So I’d say the best part about coding is it is my creative outlet, and like any artist, the most challenging part is finding time to do it.
Kieren: I completely agree, I sometimes struggle to find time, which is why I love writing this blog and working with RAD Women. It gives me time to do one of the things that I love. So on a related topic…given that there can be some challenging times in coding, can you share what success mean to you as a coder, and how you support your success?
Ashima: I define success as writing a piece of code that is not only easy to maintain and manage, but also easy to understand. And I support my success by asking for help from others.
Kieren: So in that vein, let’s help out our Women Code Hero readers and share a coding strategy that works for you.
Ashima: What I like to do is to figure it out as I go along.
Typically I start with writing out what I need to do in English, pseudo code. It’s a framework to get started.
From that, I notice when code is being reused or when something needs to be done more than once. I also look to see if this is a single process (only to be done for this object) or perhaps it is something I will need to do for any object.
All the while, I’m considering what objects I will need to interact with.
Typically, after writing all this up, I begin with the smaller pieces of code, the helper methods. Once I get those working and tested, I start to build out from there. Testing and working on the code.
Design is an art for sure, and it takes experience to get there. I don’t know how else to explain it, but I feel like it cannot be taught in the same way as languages can be taught. There is nuisance to it and it’s highly personal.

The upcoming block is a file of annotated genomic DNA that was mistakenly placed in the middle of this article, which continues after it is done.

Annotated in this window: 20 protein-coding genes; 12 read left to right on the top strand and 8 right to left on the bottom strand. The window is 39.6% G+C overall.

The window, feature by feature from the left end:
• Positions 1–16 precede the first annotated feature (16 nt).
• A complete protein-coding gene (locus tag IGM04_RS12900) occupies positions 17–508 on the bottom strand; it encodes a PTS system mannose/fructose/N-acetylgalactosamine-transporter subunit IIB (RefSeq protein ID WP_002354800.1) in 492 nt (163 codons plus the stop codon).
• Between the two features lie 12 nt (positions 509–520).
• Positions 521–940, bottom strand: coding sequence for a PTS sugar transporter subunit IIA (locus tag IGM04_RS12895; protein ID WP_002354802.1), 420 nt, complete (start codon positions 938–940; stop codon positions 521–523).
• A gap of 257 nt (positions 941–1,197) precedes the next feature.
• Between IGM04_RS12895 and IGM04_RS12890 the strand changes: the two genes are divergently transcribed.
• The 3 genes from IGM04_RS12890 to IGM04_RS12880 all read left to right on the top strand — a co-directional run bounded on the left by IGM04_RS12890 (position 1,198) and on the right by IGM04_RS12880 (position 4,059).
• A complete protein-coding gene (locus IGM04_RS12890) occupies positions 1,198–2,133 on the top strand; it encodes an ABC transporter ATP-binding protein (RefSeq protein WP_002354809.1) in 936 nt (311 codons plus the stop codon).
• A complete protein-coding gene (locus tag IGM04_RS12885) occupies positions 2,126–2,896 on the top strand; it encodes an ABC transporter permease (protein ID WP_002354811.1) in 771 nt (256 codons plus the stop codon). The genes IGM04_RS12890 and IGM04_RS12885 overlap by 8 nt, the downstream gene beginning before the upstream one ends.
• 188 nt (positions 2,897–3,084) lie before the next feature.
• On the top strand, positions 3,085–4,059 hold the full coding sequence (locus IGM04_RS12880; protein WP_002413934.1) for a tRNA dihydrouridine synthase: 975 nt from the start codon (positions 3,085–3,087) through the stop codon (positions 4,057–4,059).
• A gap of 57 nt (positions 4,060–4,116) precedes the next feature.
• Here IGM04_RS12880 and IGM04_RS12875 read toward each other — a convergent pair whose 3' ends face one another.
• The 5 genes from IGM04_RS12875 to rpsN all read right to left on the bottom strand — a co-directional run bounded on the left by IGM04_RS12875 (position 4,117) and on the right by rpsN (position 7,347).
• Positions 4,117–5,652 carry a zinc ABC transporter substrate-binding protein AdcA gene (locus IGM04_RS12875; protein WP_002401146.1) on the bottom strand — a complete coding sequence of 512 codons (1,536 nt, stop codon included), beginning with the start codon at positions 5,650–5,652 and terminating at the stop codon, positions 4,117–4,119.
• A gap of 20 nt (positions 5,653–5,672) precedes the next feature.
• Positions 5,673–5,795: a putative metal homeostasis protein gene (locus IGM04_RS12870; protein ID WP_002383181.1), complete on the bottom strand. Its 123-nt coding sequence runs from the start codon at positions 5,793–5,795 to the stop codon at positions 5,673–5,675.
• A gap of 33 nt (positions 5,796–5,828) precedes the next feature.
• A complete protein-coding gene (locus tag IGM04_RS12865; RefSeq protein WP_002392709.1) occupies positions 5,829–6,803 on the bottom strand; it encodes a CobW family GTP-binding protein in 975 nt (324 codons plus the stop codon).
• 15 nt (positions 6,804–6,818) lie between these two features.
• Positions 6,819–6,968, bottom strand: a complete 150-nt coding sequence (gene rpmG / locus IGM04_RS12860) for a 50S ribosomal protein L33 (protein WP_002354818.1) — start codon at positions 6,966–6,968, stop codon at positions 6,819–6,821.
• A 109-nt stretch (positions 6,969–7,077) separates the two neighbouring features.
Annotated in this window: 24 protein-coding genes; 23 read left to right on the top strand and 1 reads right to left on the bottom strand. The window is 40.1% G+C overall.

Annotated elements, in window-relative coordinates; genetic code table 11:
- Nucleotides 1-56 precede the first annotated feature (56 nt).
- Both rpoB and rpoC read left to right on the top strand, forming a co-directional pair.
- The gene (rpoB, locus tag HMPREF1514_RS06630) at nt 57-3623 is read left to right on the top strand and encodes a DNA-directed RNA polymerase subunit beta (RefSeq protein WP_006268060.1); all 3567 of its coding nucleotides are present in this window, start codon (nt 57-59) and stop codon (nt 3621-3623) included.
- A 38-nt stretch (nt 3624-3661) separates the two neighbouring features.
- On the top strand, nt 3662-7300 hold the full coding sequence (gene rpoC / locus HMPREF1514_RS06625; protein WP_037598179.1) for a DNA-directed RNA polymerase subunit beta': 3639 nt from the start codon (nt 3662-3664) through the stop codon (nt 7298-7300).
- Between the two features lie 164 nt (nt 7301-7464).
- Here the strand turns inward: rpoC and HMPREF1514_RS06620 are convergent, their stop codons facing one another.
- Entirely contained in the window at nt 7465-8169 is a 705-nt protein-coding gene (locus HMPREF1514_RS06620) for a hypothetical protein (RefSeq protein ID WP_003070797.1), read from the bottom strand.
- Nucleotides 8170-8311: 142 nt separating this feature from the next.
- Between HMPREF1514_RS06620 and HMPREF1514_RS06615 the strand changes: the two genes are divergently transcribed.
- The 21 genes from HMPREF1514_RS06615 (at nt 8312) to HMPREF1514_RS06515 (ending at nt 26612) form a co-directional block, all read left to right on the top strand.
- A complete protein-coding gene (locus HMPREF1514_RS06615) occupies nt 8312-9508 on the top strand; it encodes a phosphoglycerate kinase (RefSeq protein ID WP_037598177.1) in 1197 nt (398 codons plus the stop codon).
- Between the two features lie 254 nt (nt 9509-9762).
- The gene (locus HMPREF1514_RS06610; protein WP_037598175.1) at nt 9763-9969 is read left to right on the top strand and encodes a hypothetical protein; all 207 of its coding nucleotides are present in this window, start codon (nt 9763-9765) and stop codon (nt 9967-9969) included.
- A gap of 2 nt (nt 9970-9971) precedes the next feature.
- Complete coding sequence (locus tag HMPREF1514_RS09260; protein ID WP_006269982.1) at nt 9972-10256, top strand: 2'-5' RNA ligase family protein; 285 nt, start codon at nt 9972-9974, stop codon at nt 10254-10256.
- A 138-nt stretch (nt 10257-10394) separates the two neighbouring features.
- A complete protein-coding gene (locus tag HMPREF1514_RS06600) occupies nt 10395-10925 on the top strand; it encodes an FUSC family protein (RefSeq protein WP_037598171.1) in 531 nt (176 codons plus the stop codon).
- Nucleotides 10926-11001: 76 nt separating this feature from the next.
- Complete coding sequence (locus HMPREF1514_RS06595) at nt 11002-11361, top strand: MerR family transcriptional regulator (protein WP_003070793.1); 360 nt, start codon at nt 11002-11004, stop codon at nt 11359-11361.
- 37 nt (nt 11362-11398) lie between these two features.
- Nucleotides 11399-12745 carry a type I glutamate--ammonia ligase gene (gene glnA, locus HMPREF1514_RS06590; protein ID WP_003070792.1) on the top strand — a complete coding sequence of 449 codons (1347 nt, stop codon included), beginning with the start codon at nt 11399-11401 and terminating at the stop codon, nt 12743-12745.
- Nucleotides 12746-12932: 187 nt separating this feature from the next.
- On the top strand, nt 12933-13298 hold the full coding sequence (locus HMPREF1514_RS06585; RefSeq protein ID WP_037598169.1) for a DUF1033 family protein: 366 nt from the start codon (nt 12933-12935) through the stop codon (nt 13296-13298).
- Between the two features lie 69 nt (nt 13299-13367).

Kieren: It’s great hearing out your thought process. It sounds very logical and methodical … perhaps not unlike hiking a trail, one step at a time. So, Sherpa, if you were advising your younger self who was just starting out on the coding trek, what would you say?
Ashima: I would say that there is more to programming than writing code. You have that talent, it’s worth a lot, don’t let anyone tell you otherwise.
Kieren: Thank you for sharing that! I know that’s something that we all need to find within ourselves. The part that knows we’re good at these things we do (even if we can’t feel it in the moment).
Well, it’s been a blast getting to talk with you today and I’m so happy I have the ability to share how inspirational you are with my readers. If any of them would like to reach out to you, where can they find you?
Ashima: You can contact me at firstname.lastname@example.org and on Twitter @gandhilover.
Kieren: I can’t thank you enough for being the Women Code Hero of the Month! You are a pure joy to have in my life and I’m glad I get to share you!
And to my faithful readers…if you like this, then tune in next month when I’ll introduce you to another of my Women Code Heroes.
If you know a women code hero you think I should feature, drop me a line with your suggestions (please include how to contact them).